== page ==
Well, you have the usual culprit:

Cesium (element 55)

It explodes when in contact with water, which is more noticeable than other alkali metal brothers.

ium (element 87)

The more reactive version of cesium is also radioactive!

Although we can only synthesize a small amount of it

Fluorine (Element 9)

Harmful reactive gas. Don't misunderstand fluorine, it will annoy you.

Carbon (element 6)

The fact that it is the foundation of all life on earth is crazy.

Then you will get very cool allotropes such as graphite, diamond and graphene

(Element 76)

The densest natural elements

(Element 96)

Glowing purple in the dark (SO COOL)

Also has some interesting magnetism

Did I mention that it glows in the dark?

hall (element 81)

Bad egg poison-even put arsenic on the list


Liquid metal at room temperature? Yes, please!

For some people, "hydrogen" is crazy-but hydrogen is 75% of the observable universe. That's not a lunatic. Hydrogen is normal.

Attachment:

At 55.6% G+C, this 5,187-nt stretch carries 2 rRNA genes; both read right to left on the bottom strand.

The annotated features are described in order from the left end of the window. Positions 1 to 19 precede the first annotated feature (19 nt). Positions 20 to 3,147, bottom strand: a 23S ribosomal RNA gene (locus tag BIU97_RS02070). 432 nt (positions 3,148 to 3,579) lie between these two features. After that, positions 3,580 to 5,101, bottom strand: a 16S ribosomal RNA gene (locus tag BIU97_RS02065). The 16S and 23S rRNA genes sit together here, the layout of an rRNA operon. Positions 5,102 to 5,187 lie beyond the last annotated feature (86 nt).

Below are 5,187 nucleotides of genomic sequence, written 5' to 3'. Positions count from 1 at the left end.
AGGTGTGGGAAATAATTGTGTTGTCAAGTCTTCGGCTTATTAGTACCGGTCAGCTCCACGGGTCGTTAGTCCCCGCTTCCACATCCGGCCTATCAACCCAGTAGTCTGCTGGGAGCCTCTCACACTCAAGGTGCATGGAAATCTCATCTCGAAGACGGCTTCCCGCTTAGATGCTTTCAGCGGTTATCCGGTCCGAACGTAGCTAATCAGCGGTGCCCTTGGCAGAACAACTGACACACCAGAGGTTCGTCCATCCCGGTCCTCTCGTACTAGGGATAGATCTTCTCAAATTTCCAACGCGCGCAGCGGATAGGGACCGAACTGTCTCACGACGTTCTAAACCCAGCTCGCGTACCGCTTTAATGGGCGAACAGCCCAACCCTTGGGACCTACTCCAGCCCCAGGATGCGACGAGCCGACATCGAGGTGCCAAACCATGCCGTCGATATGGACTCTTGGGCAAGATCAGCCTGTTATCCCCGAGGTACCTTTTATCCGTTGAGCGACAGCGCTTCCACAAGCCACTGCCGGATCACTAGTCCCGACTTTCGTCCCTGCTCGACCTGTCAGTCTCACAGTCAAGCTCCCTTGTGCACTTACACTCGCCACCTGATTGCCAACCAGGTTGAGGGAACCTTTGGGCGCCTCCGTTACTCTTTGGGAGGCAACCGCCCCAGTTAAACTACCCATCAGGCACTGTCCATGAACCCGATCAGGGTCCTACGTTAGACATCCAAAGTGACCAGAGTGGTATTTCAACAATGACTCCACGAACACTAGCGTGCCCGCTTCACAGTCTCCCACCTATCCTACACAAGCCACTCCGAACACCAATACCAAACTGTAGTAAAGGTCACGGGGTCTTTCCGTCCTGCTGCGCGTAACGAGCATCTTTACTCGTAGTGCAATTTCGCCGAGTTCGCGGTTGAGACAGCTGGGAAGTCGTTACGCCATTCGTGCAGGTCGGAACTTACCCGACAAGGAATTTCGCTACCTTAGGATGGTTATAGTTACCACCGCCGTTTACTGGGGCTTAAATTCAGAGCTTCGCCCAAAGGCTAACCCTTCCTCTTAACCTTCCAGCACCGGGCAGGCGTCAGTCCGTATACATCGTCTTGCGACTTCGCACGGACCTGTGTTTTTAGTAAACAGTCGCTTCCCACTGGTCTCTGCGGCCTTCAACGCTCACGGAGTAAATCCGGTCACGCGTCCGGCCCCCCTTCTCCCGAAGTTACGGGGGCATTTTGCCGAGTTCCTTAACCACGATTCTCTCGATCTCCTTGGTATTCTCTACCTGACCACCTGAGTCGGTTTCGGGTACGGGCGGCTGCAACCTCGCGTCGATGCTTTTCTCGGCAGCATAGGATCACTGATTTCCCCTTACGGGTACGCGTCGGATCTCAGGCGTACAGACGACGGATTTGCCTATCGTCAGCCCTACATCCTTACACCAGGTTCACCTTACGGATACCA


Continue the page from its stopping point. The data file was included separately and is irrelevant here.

However, I want to speak out about gallium (element 31).

Non-transition metals in p-blocks. Sounds boring, right?

Well, when applied to solid-state physics, it actually has some very interesting properties, as a dopant in semiconductors, and so on (gallium arsenide also has the distinction of participating in the most precise experiment I have done!)

But because of the prank, I like it!

You will find that the melting point of gallium is very low.

At room temperature, it is almost solid, but the temperature of the human body is enough to melt

You can make a spoon with a spoon made of gallium, and it will disappear when you stir the tea with it!

If you like the peiodic table, you can also check out our periodic table display with acrylic and real elements. Bring it home, it makes a good decor!


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